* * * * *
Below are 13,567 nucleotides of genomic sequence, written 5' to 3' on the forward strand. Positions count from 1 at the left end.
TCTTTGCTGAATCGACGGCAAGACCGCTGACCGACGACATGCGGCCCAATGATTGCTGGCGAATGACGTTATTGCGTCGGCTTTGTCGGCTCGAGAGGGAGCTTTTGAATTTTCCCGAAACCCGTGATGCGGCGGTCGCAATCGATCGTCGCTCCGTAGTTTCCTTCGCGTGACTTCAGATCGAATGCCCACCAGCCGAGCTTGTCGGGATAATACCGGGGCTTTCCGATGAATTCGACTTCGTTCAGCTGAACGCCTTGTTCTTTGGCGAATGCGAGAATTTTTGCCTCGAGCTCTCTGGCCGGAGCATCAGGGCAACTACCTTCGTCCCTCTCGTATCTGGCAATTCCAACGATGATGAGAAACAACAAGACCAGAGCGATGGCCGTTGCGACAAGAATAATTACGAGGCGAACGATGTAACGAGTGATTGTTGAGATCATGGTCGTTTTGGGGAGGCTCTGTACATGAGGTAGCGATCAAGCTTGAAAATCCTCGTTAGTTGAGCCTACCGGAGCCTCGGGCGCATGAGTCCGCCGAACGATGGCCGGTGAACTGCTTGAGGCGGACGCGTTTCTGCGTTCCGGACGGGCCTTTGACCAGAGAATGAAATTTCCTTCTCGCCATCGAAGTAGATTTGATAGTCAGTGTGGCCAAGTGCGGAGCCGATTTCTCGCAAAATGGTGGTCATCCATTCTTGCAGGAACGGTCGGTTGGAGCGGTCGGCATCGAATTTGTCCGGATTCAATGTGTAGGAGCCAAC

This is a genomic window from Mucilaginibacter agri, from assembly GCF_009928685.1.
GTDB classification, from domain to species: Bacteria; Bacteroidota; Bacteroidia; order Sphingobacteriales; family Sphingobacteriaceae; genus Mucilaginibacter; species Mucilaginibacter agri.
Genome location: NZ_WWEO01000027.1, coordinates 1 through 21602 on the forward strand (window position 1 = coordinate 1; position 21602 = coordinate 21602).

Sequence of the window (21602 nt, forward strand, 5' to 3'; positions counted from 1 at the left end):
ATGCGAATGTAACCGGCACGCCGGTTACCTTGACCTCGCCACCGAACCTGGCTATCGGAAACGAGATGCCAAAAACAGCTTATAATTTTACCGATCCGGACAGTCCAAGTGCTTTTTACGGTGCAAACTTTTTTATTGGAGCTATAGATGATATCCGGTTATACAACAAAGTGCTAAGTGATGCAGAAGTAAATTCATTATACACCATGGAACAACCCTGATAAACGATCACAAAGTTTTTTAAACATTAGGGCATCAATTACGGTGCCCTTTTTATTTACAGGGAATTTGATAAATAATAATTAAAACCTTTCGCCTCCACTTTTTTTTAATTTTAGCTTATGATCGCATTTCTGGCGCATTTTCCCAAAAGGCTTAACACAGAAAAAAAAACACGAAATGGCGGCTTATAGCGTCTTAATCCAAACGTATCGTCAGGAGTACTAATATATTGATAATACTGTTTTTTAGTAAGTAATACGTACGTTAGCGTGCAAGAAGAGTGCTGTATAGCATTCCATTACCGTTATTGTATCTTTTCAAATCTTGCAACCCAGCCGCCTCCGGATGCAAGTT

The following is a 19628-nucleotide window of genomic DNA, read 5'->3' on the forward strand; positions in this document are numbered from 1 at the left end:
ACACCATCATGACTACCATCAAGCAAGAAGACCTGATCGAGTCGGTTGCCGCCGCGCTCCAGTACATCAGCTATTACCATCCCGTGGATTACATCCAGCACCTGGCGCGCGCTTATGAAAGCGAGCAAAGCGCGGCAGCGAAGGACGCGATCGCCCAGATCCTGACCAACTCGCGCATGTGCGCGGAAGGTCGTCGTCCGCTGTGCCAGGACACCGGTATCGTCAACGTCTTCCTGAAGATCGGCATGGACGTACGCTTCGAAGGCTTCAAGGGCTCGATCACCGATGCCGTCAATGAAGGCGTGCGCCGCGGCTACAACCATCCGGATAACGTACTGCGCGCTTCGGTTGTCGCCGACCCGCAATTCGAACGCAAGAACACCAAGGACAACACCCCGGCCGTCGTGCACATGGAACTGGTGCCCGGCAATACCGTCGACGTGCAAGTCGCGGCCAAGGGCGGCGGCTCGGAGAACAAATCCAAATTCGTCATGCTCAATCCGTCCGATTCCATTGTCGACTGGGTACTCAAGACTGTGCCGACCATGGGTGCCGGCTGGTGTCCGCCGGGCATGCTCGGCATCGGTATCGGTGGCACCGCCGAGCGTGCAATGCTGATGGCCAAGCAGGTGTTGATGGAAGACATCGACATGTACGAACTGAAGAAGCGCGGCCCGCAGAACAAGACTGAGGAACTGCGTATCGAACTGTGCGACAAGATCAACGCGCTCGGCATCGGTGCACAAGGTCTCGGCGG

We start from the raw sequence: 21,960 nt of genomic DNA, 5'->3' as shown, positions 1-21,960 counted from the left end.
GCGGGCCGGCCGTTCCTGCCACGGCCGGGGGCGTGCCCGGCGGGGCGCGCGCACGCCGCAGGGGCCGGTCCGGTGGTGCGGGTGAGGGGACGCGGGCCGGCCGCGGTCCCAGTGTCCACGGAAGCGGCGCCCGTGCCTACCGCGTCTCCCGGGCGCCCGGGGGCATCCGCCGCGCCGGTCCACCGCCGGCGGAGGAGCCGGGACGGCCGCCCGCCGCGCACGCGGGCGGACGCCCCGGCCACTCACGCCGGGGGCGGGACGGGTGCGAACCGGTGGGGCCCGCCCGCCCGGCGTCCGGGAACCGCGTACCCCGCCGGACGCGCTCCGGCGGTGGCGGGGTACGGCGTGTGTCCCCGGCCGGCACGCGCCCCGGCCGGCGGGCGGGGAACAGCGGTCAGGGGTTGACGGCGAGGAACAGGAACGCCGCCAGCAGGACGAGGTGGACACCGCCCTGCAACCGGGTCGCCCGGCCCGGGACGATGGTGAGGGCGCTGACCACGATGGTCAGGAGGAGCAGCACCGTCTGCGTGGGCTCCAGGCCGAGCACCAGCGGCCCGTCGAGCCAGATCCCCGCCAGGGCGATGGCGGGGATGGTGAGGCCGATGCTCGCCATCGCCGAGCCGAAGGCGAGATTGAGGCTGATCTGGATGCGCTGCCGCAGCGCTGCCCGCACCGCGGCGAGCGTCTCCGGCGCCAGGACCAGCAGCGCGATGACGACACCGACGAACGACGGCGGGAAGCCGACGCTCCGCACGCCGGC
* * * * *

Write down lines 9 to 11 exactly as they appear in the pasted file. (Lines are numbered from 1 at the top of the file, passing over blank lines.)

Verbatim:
ACACCATCATGACTACCATCAAGCAAGAAGACCTGATCGAGTCGGTTGCCGCCGCGCTCCAGTACATCAGCTATTACCATCCCGTGGATTACATCCAGCACCTGGCGCGCGCTTATGAAAGCGAGCAAAGCGCGGCAGCGAAGGACGCGATCGCCCAGATCCTGACCAACTCGCGCATGTGCGCGGAAGGTCGTCGTCCGCTGTGCCAGGACACCGGTATCGTCAACGTCTTCCTGAAGATCGGCATGGACGTACGCTTCGAAGGCTTCAAGGGCTCGATCACCGATGCCGTCAATGAAGGCGTGCGCCGCGGCTACAACCATCCGGATAACGTACTGCGCGCTTCGGTTGTCGCCGACCCGCAATTCGAACGCAAGAACACCAAGGACAACACCCCGGCCGTCGTGCACATGGAACTGGTGCCCGGCAATACCGTCGACGTGCAAGTCGCGGCCAAGGGCGGCGGCTCGGAGAACAAATCCAAATTCGTCATGCTCAATCCGTCCGATTCCATTGTCGACTGGGTACTCAAGACTGTGCCGACCATGGGTGCCGGCTGGTGTCCGCCGGGCATGCTCGGCATCGGTATCGGTGGCACCGCCGAGCGTGCAATGCTGATGGCCAAGCAGGTGTTGATGGAAGACATCGACATGTACGAACTGAAGAAGCGCGGCCCGCAGAACAAGACTGAGGAACTGCGTATCGAACTGTGCGACAAGATCAACGCGCTCGGCATCGGTGCACAAGGTCTCGGCGG

We start from the raw sequence: 21,960 nt of genomic DNA, 5'->3' as shown, positions 1-21,960 counted from the left end.
GCGGGCCGGCCGTTCCTGCCACGGCCGGGGGCGTGCCCGGCGGGGCGCGCGCACGCCGCAGGGGCCGGTCCGGTGGTGCGGGTGAGGGGACGCGGGCCGGCCGCGGTCCCAGTGTCCACGGAAGCGGCGCCCGTGCCTACCGCGTCTCCCGGGCGCCCGGGGGCATCCGCCGCGCCGGTCCACCGCCGGCGGAGGAGCCGGGACGGCCGCCCGCCGCGCACGCGGGCGGACGCCCCGGCCACTCACGCCGGGGGCGGGACGGGTGCGAACCGGTGGGGCCCGCCCGCCCGGCGTCCGGGAACCGCGTACCCCGCCGGACGCGCTCCGGCGGTGGCGGGGTACGGCGTGTGTCCCCGGCCGGCACGCGCCCCGGCCGGCGGGCGGGGAACAGCGGTCAGGGGTTGACGGCGAGGAACAGGAACGCCGCCAGCAGGACGAGGTGGACACCGCCCTGCAACCGGGTCGCCCGGCCCGGGACGATGGTGAGGGCGCTGACCACGATGGTCAGGAGGAGCAGCACCGTCTGCGTGGGCTCCAGGCCGAGCACCAGCGGCCCGTCGAGCCAGATCCCCGCCAGGGCGATGGCGGGGATGGTGAGGCCGATGCTCGCCATCGCCGAGCCGAAGGCGAGATTGAGGCTGATCTGGATGCGCTGCCGCAGCGCTGCCCGCACCGCGGCGAGCGTCTCCGGCGCCAGGACCAGCAGCGCGATGACGACACCGACGAACGACGGCGGGAAGCCGACGCTCCGCACGCCGGC